Mr. Chairman, and members of the committee, I'm pleased to have the opportunity to participate in your review of the defence of North America. I'll keep my initial comments brief.
Previous witnesses have provided you with input on a wide range of issues related to the subject at hand. While my first-hand military experience is now dated given my retirement from the military some 10 years ago, I've maintained a direct interest in many security and defence areas through my consulting work and my association with the Canadian Defence and Foreign Affairs Institute. Having said that, I will focus my comments on NORAD to quite a few points on ballistic missile defence.
Several years of my military career were spent in NORAD or NORAD-related positions, the final one being the deputy commander of NORAD at the headquarters in Colorado Springs from 1998 to 2001. I am an ardent supporter of the partnership and am pleased to see that it remains a strong, efficient, and effective means of contributing to the defence of North America.
After 9/11, I was a proponent of expanding the NORAD mission to address other domains and was encouraged to see the inclusion of maritime warning as a step in that direction. Much of the binational cooperation that I thought we could achieve is now being coordinated bilaterally between CJOC and NORTHCOM, the Canadian Joint Operations Command, and Northern Command, which is fine. It may or may not be the most efficient way of operating but it seems to meet the needs of both nations. Lieutenant-General Beare offered you a fairly complete perspective in this regard in his comments given to the committee in May.
On a more general not, I cannot overstate the importance of our partnership with the United States in NORAD. We don't just work together; we operate in a fully integrated command. Tasks performed by Canadians and Americans are interwoven to the point where in most cases the nationality of the person performing them is immaterial. Canadians report to Americans and Americans report to Canadians throughout the structure. We share sensitive and highly classified information in order to perform the mission. We are dependent on each other even though the U.S. provides the majority of the resources. Throughout, the NORAD relationship engenders a level of trust that serves us well beyond NORAD issues. The success of the partnership and the professionalism of the Canadian military personnel have cemented personal relationships in both nations consistent with our inseparable domestic defence requirements. We Canadians benefit in the achievement of a priority national defence mission at a fraction of the cost were we required to do it on our own. Pursuing a natural evolution of the NORAD mission to retain its relevance and effectiveness must continue to be a priority.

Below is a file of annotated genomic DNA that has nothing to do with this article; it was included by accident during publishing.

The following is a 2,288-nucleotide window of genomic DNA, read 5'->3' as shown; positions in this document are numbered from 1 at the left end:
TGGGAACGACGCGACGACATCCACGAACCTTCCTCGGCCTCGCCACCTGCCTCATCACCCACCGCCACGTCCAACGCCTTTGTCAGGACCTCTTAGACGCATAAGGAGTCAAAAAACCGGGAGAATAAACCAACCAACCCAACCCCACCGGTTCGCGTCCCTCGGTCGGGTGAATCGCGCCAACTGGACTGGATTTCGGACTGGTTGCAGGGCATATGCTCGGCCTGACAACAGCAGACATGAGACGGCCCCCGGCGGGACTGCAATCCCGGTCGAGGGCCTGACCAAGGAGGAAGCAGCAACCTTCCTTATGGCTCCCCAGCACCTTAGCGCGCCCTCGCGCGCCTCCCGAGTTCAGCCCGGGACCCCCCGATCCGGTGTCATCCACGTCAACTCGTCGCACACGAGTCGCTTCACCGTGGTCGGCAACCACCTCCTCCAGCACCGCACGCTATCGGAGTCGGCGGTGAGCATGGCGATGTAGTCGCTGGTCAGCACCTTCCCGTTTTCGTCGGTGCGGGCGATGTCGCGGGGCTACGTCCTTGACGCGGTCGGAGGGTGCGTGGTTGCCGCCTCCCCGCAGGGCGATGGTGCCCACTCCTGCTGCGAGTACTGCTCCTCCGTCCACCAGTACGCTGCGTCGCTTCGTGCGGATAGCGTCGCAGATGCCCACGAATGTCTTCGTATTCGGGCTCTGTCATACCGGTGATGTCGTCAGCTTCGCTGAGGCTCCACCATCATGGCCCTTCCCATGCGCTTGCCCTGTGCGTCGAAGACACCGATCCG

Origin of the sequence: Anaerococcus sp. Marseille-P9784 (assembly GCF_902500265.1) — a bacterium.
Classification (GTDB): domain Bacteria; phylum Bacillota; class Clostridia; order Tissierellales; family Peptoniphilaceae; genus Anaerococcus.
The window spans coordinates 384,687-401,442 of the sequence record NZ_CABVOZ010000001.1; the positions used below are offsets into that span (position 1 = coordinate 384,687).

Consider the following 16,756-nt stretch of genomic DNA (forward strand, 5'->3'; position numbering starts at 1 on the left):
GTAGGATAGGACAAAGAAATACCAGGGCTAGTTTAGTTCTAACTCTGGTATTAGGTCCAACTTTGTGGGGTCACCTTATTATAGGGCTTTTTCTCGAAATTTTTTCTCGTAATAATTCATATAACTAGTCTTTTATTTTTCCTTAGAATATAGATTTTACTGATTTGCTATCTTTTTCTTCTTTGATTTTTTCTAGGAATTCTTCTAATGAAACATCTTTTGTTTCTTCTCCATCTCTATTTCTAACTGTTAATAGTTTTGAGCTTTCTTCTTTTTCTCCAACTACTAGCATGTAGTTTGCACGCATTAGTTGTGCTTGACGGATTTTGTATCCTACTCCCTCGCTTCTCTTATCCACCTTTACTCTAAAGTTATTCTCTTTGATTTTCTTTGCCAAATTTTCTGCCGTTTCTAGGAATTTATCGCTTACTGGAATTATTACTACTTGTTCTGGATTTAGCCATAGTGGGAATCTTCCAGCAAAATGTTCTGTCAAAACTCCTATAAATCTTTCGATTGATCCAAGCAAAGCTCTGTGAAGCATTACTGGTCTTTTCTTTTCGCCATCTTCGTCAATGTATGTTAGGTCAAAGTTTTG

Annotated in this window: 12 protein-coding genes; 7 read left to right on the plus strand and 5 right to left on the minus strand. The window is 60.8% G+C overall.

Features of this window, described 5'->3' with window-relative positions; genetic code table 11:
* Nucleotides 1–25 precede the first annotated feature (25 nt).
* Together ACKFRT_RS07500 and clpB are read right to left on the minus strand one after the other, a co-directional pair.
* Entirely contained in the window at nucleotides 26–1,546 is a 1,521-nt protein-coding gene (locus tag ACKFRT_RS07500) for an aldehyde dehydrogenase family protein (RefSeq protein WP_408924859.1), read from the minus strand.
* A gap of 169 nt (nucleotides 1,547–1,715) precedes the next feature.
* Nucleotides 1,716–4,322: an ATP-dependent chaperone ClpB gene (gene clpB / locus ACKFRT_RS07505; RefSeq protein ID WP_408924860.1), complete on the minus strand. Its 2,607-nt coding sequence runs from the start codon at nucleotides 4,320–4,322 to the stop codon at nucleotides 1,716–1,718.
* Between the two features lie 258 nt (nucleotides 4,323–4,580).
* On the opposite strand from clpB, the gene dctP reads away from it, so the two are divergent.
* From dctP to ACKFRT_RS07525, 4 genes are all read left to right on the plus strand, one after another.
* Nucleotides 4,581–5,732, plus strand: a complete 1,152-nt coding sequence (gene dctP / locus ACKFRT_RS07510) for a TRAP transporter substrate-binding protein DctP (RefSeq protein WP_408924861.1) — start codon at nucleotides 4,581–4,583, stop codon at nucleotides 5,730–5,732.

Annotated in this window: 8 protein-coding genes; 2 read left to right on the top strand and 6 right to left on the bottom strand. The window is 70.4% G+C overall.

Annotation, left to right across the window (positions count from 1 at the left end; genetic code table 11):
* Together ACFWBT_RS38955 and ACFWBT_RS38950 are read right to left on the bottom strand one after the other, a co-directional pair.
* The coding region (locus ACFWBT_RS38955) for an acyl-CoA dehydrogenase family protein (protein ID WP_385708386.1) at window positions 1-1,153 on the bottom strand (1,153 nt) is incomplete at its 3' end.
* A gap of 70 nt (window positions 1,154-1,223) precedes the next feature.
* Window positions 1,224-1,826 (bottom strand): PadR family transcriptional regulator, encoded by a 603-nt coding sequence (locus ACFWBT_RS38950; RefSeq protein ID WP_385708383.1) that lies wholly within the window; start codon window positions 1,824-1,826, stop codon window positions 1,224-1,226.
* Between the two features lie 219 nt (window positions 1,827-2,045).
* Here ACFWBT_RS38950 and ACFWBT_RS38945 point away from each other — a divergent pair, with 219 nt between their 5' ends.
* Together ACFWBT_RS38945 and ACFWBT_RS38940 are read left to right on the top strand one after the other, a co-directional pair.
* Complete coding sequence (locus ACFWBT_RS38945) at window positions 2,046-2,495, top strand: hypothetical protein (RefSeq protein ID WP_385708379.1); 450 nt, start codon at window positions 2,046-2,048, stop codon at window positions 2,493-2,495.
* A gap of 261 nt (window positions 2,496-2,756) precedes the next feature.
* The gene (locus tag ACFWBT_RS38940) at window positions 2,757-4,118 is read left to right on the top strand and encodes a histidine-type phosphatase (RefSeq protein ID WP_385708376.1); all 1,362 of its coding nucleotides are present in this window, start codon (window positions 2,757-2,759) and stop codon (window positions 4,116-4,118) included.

Cooperation for aerospace warning and aerospace control along with maritime warning is good and important, but we could do much more. To that end, we should reconsider Canada's involvement in the ground-based North American ballistic missile defence system. Just as Canada participates with the U.S. in NORAD for aerospace warning and aerospace defence, it is a natural extension that Canada's participation in ballistic missile warning should evolve to engagement in ballistic missile defence. I've been an active advocate for Canada's involvement in BMD and was disappointed with the decision in 2005 to decline participation. I felt at the time, and still do, that we missed a great opportunity to reinforce our NORAD relationship, not to mention ensuring the protection of our sovereign territory from a rogue ballistic missile threat.
We subscribe to the necessity of the alliance to defend North America and yet we have abrogated our responsibility to the partnership with regard to the BMD mission. We have left it to the American side of NORAD to perform using their territory, their resources, and their rules. With improvements to the BMD system over the years there's a real risk that NORAD involvement will be marginalized to the point where the U.S. will want to consider excluding NORAD from missile warning altogether and simply execute both the warning and the defence mission themselves. I believe that we should engage the U.S. to assess how we might become involved. It is the responsible course of action for Canada.
Mr. Chairman, I look forward to providing whatever assistance I can in answering any questions you have.
My thanks to the committee for the invitation. I'm very pleased to participate and look forward to the discussion that follows.
Canada is confronted with a number of complex national defence questions today, and there's a danger that we will lose sight of the less urgent but more fundamental challenge of defending the North American continent from large-scale threats. There's also a risk that when we do turn our attention to focus on continental defence, we may become fixated on the politically charged issue of ballistic missile defence. BMD is, of course, an important question which must ultimately be answered, but it is not the only question.